by Ryan Robertson, MD
- The knee is made up of three compartments: medial, lateral and patellofemoral
- Partial knee replacements are a joint replacement for arthritis of one or two parts of the knee isolated to those affected joint compartments
- Smaller surgery leads to less pain, quicker recovery
- Similar longevity to total replacement if done correctly and for the right indications with modern implants
Arthritis is a common problem, affecting 91 million Americans. 31 million Americans, or about 1/3 of people with arthritis, have osteoarthritis. Arthritis is the breakdown of the cartilage (the tissue that cushions the ends of the bones between joints), bony changes of the joints, deterioration of tendons and ligaments, and various degrees of inflammation of the joint lining (called the synovium). Arthritis can occur in all the joints of the body but commonly affects the knee. Lifetime risk of developing symptomatic knee arthritis is 45%.
The knee is made up of three compartments: medial (inside of the knee), lateral (outside of the knee), and patellofemoral (in front of the knee between the knee cap and thigh bone). Any one of these compartments or a combination of them can be affected by arthritis.
Osteoarthritis is the most common form of arthritis. It mainly effects middle age and elderly patients but can occur at all ages. Osteoarthritis is the most common cause of disability in the elderly.
Cartilage is tissue that goes between bones in a joint and acts as a shock absorber. As the cartilage breaks down, the joint experiences more stress and strain; as a result, the bone gets bigger (also called osteophytes) to decrease the pain from the increased stresses seen at the joint. The goal of treatment is to decrease pain and improve function. At the moment, there is no cure for arthritis but some treatments are aimed to try and slow the progression and help manage symptoms.
- Joint pain and stiffness
- Swelling and bony prominences (results of the osteophytes)
- Cracking and grinding with movement of the joints
- Decreased range of motion or function
Non-surgical treatments are the most common types and are the first treatments doctors will give to help people with arthritis. These include: Patient Education, Activity Modification, Exercise/Periarticular Strengthening, Weight Loss, Assistance Devices, Heat or Cold Therapy, Medications, and Intra-articular Injections.
Surgical treatment consists of Joint Offloading, Fusion, or Replacement Procedures. Replacements are the most common and consist of partial or total knee replacements. In a total knee replacement all three compartments are replaced. In a partial knee replacement only one or two of the compartments are replaced.
Benefits of Partial Replacements
- Quicker recovery
- Less pain after surgery
- Less blood loss
- Feels more like a normal knee
- Bends better
- Better patient satisfaction
- Fewer complications
Disadvantages of Partial Replacements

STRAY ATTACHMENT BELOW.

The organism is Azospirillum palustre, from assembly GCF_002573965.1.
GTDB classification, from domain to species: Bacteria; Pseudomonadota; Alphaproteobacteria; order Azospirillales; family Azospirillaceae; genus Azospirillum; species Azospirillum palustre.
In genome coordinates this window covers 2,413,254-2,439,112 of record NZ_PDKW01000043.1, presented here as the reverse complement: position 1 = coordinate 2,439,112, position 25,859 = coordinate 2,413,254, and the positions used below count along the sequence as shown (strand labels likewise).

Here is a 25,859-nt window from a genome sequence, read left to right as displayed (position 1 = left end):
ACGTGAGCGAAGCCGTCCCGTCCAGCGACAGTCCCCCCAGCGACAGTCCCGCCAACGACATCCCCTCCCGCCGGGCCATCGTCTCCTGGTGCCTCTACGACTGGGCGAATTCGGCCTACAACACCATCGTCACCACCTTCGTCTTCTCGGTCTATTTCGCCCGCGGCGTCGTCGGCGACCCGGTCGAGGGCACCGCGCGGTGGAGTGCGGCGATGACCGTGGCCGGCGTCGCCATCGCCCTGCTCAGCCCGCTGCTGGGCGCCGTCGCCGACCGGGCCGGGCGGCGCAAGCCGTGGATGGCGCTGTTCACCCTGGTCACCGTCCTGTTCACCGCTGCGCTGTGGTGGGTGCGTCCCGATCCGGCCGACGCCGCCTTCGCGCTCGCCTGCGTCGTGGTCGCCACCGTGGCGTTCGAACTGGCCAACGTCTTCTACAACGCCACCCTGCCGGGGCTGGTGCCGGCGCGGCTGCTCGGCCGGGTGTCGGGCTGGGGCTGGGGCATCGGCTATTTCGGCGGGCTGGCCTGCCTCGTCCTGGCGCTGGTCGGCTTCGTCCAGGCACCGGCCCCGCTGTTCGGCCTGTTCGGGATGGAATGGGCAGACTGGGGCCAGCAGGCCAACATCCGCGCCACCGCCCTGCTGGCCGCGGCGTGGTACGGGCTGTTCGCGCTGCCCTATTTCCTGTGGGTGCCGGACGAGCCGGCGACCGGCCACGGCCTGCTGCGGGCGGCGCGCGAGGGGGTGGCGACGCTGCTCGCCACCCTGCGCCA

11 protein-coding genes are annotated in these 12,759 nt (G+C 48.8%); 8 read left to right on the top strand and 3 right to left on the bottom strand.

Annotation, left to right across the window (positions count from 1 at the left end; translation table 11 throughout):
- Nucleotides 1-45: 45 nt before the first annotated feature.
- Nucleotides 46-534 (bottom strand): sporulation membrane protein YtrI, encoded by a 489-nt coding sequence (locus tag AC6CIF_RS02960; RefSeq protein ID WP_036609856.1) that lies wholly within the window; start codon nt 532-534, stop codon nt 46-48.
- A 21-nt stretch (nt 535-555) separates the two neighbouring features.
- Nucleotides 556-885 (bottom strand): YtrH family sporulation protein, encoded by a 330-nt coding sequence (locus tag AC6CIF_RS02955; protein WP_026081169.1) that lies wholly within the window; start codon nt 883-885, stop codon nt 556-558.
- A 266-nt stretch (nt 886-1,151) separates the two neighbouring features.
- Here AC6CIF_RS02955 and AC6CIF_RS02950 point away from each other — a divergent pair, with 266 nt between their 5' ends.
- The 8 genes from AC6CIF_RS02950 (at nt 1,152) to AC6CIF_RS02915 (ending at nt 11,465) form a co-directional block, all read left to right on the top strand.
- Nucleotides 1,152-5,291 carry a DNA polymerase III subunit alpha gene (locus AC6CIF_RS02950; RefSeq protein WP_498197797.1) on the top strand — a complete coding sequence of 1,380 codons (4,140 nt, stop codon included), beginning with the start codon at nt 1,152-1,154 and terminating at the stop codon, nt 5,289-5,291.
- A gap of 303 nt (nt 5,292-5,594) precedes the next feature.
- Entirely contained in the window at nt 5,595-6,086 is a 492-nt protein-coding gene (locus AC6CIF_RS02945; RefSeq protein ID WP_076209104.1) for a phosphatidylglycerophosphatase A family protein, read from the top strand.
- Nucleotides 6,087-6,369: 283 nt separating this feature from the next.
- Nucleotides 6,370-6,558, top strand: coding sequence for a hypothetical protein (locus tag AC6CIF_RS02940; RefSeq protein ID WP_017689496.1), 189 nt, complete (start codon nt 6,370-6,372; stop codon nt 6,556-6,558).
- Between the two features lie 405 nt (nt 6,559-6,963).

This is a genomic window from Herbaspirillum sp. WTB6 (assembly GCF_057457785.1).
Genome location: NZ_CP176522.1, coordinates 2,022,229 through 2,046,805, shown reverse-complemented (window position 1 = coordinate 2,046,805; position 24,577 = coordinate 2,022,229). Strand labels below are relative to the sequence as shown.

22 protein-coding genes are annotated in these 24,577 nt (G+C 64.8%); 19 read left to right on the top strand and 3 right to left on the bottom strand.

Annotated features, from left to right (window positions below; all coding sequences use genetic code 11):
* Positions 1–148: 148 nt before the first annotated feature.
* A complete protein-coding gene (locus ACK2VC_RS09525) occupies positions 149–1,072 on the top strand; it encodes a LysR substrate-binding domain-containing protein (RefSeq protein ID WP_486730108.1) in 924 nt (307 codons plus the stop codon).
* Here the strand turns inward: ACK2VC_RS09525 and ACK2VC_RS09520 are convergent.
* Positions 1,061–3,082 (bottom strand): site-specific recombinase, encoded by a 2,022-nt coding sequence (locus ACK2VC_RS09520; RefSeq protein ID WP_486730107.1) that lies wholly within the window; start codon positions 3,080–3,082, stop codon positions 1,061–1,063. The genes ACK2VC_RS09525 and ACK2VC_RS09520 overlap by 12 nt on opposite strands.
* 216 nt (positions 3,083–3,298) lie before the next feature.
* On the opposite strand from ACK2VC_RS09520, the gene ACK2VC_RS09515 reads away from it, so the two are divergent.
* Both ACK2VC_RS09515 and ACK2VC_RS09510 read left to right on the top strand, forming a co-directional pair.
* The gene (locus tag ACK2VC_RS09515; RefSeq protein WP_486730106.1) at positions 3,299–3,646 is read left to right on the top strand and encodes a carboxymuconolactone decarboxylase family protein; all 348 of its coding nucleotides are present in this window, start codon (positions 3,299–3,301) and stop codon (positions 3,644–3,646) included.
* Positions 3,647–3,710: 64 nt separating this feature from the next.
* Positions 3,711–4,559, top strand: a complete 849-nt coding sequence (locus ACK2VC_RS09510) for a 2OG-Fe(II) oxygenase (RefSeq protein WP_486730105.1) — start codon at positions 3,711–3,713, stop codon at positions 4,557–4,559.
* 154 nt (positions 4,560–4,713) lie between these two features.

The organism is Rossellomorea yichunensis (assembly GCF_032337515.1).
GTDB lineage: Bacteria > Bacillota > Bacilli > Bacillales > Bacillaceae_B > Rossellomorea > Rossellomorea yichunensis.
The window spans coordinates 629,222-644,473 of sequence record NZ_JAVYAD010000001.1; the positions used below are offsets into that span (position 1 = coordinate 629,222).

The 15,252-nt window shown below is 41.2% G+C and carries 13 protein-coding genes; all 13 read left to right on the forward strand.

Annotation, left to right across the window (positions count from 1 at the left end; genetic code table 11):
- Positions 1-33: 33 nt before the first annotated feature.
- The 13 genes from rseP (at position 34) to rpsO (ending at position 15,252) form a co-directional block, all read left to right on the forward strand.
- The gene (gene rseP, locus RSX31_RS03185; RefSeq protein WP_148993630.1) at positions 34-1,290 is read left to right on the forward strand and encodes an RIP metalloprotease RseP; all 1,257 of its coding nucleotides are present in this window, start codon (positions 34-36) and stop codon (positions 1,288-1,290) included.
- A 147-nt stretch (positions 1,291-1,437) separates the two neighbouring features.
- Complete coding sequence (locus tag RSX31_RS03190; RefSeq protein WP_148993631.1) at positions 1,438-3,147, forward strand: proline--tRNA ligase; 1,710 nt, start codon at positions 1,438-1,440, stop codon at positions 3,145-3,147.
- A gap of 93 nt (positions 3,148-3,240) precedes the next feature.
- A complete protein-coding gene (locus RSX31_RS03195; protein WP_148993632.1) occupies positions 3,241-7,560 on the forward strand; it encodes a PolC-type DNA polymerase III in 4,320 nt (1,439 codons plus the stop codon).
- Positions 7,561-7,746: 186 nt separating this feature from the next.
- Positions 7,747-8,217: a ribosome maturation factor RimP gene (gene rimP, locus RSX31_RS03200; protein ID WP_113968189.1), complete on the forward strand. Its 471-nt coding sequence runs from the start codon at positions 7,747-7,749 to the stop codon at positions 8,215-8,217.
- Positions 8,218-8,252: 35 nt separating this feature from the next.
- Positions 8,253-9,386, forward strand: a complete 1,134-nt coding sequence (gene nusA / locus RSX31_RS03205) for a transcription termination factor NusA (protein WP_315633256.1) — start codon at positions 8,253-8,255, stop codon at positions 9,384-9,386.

- Slightly less predictable pain relief
- Inability to completely correct alignments and effect motion like a total knee replacement
- Potential need for future surgery. Total knee replacement is the most common procedure in the future if one develops arthritis in the nonreplaced compartments of the knee.
Candidates for Surgery
A good candidate for partial knee replacement surgery is someone with
- Advanced arthritis with pain that is no longer adequately relieved with conservative (non-surgical) measures
- Arthritis that is limited to one or two compartments
- A lack of inflammatory arthritis, ligament damage, or significant knee stiffness or deformity.
Globally only about 8% of people with knee arthritis receive partial knee replacements, but up to 47% of people with knee arthritis could be candidates for partial knee replacement.
The surgery for a partial knee replacement lasts 1-2 hours.
Surgery starts with an incision in the front of the knee and then inspection of the knee to ensure arthritis is isolated to the compartments to be replaced. The inspection also makes sure that the ligaments are intact.
If the knee is not appropriate for a partial replacement the surgeon may proceed with a total knee replacement if this option was previously discussed with you before surgery.
If the knee is in the right condition for a partial replacement, the procedure starts with preparing the bone by removing damaged and diseased bone and cartilage from the compartments to be replaced. Next, the metal implants are positioned and held to the bone with cement, a type of bone glue. Finally, a plastic spacer is placed between the metal components to allow for a smooth gliding joint surface.
Previously, partial knee replacements were not as successful as they are now. They were seen as a temporary measure before you received a total knee replacement. However, when done correctly and in the right patients, a partial replacement can last as long as a total knee replacement. We expect these replacements to last 20+ years as studies have shown up to 90% of partial knee replacements still working at 20 years.
If you have joint pain and are concerned that you have arthritis you should see a doctor. Contact your primary care physician or call the OrthoVirginia office closest to you to schedule an appointment.